But who are the innovators?

In my last posting I mentioned that people with autism and sociopaths are good contenders for this role. To that one should add schizophrenics and bipolars, among others we label as “mentally ill.” Many artists, for example, are known to be at least slightly bipolar. The Nobel Prize winning game theorist John Nash was, famously, schizophrenic. Many cultural creatives are known to be autistic. More, autistic people tend to be more analytical than strategic (sociopaths, on the other hand, are far more strategic and, thus, more like neurotypicals in their thinking; they only lack a conscience, which can free them up to do quite a number of anti-social things).

Historically, human societies have needed a combination of less social individuals. Those individuals were needed for cultural creativity, technological innovation, and quite often ruthlessness in war. The latter is where the sociopaths come in.

A group with sociopaths is likely to have someone who is willing to kill and otherwise exploit others to get what he wants; such a person might be a good leader in a war, especially given their strong strategic abilities. As we move more and more toward a global civil society, we are finding we need our sociopaths less and less. But that doesn’t mean we have gotten rid of them over time. Sociopaths, with their charm and strategic thinking, often end up in government or as CEOs — when they don’t end up in prison (and sometimes that is their path to prison). Places of power are highly attractive to sociopaths, and their charm and strategic thinking make them attractive to neurotypicals, who typically swarm in the direction of the person most determined to go in a particular direction. And sociopaths are quite determined people. Thus we should not be surprised if the highest concentrations of sociopaths are in government. In fact, sociopaths make bad CEOs, because they tend to run far less productive companies (due to their arrogance and tendency to try to subvert the system to their advantage, traits which are rewarded in government), so there are fewer sociopathic CEOs (as a percentage) than elected officials.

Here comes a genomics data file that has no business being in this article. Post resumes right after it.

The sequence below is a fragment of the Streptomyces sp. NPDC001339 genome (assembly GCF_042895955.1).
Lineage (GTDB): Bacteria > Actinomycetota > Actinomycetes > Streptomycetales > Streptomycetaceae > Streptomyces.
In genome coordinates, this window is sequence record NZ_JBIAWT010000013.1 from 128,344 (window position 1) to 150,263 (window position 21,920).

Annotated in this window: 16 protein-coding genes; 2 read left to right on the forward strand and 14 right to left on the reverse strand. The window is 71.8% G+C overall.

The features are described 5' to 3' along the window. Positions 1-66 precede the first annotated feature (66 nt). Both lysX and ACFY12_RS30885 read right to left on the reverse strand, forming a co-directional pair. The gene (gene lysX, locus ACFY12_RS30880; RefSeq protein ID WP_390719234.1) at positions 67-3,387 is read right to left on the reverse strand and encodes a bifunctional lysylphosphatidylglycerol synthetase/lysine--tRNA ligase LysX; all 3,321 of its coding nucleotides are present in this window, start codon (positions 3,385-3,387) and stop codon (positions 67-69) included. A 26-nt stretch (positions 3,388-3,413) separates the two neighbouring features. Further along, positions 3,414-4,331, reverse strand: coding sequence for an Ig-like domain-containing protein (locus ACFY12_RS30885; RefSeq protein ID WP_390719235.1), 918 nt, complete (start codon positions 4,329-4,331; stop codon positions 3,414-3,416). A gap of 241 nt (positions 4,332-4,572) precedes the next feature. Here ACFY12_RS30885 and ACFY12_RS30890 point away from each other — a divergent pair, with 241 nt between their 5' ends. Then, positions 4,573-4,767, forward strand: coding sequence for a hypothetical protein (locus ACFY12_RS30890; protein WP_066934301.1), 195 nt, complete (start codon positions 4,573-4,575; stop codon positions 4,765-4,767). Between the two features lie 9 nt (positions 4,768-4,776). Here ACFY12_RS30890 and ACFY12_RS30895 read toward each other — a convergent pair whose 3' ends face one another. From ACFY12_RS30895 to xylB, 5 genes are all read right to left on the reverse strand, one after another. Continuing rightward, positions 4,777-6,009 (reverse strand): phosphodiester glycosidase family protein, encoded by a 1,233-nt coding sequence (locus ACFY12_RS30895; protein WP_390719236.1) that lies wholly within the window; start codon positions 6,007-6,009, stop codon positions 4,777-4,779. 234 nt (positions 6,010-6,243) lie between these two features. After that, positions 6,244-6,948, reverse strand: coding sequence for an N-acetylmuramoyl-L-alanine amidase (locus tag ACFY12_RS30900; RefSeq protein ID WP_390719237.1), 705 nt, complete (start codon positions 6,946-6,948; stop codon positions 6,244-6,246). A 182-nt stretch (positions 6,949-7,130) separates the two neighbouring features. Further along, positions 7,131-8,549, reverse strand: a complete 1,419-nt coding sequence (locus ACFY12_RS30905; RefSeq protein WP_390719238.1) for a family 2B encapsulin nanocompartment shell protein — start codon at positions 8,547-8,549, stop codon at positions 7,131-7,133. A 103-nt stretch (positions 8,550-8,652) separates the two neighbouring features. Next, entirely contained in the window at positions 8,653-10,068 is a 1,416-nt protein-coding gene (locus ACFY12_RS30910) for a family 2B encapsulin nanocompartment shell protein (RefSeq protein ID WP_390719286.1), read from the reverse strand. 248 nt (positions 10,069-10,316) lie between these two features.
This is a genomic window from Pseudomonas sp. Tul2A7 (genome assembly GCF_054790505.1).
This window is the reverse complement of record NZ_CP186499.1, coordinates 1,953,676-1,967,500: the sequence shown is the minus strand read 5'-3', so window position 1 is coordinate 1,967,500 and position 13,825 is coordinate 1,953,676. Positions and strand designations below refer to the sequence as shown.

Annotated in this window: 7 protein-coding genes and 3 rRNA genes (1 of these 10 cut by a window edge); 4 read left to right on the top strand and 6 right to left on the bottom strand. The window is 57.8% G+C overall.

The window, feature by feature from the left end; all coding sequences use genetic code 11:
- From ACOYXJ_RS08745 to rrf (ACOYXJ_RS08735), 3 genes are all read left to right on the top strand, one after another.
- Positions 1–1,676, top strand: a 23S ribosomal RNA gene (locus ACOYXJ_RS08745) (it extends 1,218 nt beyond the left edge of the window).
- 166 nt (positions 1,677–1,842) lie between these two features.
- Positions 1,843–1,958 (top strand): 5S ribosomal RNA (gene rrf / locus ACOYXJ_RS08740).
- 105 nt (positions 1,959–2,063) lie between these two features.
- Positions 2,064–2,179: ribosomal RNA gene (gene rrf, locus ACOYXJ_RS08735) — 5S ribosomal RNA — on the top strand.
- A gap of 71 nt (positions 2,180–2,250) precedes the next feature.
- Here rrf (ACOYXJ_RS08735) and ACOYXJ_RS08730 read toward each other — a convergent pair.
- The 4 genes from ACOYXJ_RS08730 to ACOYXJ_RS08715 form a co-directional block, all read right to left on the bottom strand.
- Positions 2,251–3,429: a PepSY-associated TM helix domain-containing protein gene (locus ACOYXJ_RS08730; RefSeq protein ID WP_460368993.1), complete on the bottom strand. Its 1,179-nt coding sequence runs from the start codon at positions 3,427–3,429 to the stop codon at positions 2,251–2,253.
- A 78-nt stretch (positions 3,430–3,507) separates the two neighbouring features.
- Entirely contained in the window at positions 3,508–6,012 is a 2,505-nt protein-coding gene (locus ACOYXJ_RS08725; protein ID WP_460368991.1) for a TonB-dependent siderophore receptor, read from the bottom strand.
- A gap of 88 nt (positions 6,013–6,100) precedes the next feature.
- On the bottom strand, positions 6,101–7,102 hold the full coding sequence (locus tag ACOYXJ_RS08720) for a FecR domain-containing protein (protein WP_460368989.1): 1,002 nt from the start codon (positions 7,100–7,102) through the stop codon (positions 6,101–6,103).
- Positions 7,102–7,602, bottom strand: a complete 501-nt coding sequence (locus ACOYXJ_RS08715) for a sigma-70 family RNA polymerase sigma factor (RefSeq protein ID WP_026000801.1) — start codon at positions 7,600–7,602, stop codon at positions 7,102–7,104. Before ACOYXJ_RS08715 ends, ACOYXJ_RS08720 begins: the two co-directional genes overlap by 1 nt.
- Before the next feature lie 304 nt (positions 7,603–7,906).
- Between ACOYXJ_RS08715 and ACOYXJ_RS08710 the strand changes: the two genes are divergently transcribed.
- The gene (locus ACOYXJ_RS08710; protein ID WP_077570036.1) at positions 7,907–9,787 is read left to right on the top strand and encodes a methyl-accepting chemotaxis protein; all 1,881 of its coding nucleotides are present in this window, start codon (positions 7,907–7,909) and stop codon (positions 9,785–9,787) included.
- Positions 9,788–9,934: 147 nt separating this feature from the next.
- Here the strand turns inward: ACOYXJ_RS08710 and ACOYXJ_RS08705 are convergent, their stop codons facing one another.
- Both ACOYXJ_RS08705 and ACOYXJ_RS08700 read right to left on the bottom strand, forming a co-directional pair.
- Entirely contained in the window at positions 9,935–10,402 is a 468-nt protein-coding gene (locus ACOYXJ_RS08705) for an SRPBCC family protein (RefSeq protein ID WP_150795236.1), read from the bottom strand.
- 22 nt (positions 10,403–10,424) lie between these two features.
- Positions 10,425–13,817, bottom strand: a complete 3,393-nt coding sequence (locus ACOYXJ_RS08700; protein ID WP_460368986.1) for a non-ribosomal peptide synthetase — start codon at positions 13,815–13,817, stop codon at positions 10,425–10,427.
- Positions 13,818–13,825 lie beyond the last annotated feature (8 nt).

At the other end are the autistics — creative, analytical types who are more interested in their obsessions than in other people. Your nerds and geeks, technological innovators and socially awkward artists. They don’t seek to rule anyone. They just want to be left alone to do their work. But of course, their work, being creative and innovative, tends to be socially disruptive, so they are further treated as social outcasts by neurotypicals (and their tendency to be socially awkward anyway doesn’t help). Only if they create something that is adopted by the early adopters — that group of people who are adventurous enough to try things out, but not creative enough to innovate — can they become “accepted” into polite society. And then, not really. Nobody is dying to hang out with Bill Gates; nobody was dying to hang out with Steve Jobs. But most people deep down never fully trusted them. Their products made our lives better, but they did so only by disrupting our lives. And disrupting others’ lives is anti-social behavior (no matter how good the outcome).